McDonald's tax deal with Luxembourg did not breach EU state aid rules, EU competition regulators ruled today.

The regulators said the reason the US fast food chain did not pay some taxes was due to the mismatch between US and Luxembourg laws. 

The decision by the European Commission came after a three-year long investigation, part of its crackdown against illegal sweetheart deals between EU governments and multinationals that has resulted in Apple, Starbucks and Fiat paying billions of euros in back taxes. 

The Commission said McDonald's tax deal was in line with national tax laws and the Luxembourg-US double taxation treaty. 

"Our in-depth investigation has shown that the reason for double non-taxation in this case is a mismatch between Luxembourg and US tax laws, and not a special treatment by Luxembourg. 

"Therefore, Luxembourg did not break EU state aid rules," European Competition Commissioner Margrethe Vestager said.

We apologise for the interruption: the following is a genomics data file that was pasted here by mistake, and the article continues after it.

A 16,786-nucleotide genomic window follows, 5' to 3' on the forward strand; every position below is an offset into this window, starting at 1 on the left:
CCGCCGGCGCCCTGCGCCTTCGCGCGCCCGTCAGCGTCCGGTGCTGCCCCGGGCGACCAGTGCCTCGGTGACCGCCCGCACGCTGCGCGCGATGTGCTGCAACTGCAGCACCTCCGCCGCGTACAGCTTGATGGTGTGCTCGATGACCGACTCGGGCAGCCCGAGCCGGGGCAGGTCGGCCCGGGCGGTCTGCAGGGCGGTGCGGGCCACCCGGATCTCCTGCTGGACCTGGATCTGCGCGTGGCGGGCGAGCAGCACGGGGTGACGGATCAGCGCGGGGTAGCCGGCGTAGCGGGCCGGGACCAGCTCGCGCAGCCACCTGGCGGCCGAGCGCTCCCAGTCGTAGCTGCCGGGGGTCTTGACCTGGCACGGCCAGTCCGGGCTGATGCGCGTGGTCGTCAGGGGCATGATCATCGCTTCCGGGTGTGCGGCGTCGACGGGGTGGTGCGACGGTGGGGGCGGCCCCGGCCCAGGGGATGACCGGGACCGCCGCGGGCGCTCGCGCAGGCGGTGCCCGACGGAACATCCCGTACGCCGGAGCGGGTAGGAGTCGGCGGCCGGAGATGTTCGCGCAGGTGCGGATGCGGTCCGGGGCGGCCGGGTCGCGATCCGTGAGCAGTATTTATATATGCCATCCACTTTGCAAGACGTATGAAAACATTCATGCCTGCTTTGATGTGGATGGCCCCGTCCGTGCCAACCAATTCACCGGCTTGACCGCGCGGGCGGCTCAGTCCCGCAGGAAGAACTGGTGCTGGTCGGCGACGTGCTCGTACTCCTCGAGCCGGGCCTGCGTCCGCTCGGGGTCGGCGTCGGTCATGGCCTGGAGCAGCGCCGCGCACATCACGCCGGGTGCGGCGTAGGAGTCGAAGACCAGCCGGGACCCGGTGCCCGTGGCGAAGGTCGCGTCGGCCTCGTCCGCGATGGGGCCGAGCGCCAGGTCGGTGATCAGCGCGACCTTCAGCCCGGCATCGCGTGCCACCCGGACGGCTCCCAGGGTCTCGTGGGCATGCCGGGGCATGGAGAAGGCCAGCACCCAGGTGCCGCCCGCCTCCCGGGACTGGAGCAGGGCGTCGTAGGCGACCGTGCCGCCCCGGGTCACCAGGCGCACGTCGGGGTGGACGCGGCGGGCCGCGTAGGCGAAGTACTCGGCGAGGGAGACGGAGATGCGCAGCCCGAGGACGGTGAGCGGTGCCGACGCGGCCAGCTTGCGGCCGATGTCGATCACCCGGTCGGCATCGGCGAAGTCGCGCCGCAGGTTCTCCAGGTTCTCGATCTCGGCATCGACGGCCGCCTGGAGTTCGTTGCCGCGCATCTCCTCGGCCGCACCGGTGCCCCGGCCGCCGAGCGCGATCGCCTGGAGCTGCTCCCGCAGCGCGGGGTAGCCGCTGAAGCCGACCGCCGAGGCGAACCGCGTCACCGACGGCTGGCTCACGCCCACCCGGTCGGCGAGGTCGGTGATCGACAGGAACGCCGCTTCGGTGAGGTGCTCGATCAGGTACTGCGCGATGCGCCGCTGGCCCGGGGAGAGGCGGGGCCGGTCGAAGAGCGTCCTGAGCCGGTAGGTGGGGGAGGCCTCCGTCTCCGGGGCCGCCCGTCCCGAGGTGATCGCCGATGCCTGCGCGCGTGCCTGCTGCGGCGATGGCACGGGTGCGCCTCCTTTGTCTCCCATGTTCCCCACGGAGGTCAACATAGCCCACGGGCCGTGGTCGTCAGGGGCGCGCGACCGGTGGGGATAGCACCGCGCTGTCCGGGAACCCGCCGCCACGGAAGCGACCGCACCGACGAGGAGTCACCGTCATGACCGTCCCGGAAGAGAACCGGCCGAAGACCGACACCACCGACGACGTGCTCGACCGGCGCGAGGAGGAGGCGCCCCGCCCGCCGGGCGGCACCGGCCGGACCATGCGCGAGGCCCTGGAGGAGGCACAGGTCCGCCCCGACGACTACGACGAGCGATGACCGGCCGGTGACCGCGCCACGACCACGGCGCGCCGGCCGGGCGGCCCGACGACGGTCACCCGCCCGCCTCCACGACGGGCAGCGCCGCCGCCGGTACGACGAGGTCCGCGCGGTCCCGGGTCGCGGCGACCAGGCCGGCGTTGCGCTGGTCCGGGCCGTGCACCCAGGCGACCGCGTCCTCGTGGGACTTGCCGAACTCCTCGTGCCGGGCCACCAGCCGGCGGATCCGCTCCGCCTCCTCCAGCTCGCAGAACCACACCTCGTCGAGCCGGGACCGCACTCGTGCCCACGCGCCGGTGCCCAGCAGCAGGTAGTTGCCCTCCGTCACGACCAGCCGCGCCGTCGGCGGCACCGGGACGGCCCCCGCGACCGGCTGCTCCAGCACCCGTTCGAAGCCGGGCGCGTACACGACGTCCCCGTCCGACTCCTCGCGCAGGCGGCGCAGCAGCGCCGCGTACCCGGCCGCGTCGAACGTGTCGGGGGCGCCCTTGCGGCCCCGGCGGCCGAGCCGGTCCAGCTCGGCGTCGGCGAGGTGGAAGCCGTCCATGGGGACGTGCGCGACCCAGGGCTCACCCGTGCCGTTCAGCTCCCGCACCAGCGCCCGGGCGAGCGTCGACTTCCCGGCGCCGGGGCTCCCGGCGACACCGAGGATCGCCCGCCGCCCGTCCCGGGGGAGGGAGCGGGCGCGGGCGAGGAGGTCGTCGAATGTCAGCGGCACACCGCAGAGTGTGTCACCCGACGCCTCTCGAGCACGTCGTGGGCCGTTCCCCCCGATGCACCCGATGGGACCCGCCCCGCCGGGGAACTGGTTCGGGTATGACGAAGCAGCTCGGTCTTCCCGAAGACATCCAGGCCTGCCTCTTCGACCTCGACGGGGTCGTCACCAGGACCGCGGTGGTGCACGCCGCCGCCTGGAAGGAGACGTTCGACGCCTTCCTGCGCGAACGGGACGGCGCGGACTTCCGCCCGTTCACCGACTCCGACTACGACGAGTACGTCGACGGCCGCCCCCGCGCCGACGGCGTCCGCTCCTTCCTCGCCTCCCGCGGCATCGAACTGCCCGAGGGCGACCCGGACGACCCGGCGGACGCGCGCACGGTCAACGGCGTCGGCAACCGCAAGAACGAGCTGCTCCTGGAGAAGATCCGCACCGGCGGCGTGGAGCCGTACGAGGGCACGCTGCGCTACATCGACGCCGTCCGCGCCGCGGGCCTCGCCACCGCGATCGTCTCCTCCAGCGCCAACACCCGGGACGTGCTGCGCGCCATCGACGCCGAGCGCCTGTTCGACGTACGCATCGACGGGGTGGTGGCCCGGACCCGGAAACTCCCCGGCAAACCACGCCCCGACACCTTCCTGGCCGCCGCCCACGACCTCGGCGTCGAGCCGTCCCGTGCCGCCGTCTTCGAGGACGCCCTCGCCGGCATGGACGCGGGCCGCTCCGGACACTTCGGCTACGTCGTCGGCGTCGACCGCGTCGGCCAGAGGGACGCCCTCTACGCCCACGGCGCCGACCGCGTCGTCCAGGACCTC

"Of course, the fact remains that McDonald's did not pay any taxes on these profits - and this is not how it should be from a tax fairness point of view," she said. 

The investigation had focused on McDonald's Luxembourg-based subsidiary Europe Franchising which receives royalties from franchisees in Europe, Ukraine and Russia. 

Luxembourg in a 2009 tax ruling said the company did not have to pay corporate taxes as its profits would be taxed in the US.

In a second tax ruling, the Grand Duchy said that the company was no longer required to prove that its royalty income was subject to US taxation. 

In June this year, Luxembourg presented draft legislation to avoid double non-taxation. 

Luxembourg said in a statement that it welcomed the Commission's recognition of the steps it had taken to avoid similar cases in future.